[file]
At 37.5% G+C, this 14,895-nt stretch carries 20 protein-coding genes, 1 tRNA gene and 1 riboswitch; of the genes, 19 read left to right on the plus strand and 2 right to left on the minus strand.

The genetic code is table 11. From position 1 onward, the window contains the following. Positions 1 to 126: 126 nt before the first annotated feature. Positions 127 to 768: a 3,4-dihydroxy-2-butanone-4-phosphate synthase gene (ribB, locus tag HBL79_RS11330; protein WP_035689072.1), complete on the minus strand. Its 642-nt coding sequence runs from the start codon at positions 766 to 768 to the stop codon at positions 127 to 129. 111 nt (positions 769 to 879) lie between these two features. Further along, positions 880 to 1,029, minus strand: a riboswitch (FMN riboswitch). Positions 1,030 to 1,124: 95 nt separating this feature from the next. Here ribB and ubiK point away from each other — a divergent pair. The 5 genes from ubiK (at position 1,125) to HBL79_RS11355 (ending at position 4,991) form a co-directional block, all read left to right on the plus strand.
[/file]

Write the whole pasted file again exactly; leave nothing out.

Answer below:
At 37.5% G+C, this 14,895-nt stretch carries 20 protein-coding genes, 1 tRNA gene and 1 riboswitch; of the genes, 19 read left to right on the plus strand and 2 right to left on the minus strand.

The genetic code is table 11. From position 1 onward, the window contains the following. Positions 1 to 126: 126 nt before the first annotated feature. Positions 127 to 768: a 3,4-dihydroxy-2-butanone-4-phosphate synthase gene (ribB, locus tag HBL79_RS11330; protein WP_035689072.1), complete on the minus strand. Its 642-nt coding sequence runs from the start codon at positions 766 to 768 to the stop codon at positions 127 to 129. 111 nt (positions 769 to 879) lie between these two features. Further along, positions 880 to 1,029, minus strand: a riboswitch (FMN riboswitch). Positions 1,030 to 1,124: 95 nt separating this feature from the next. Here ribB and ubiK point away from each other — a divergent pair. The 5 genes from ubiK (at position 1,125) to HBL79_RS11355 (ending at position 4,991) form a co-directional block, all read left to right on the plus strand.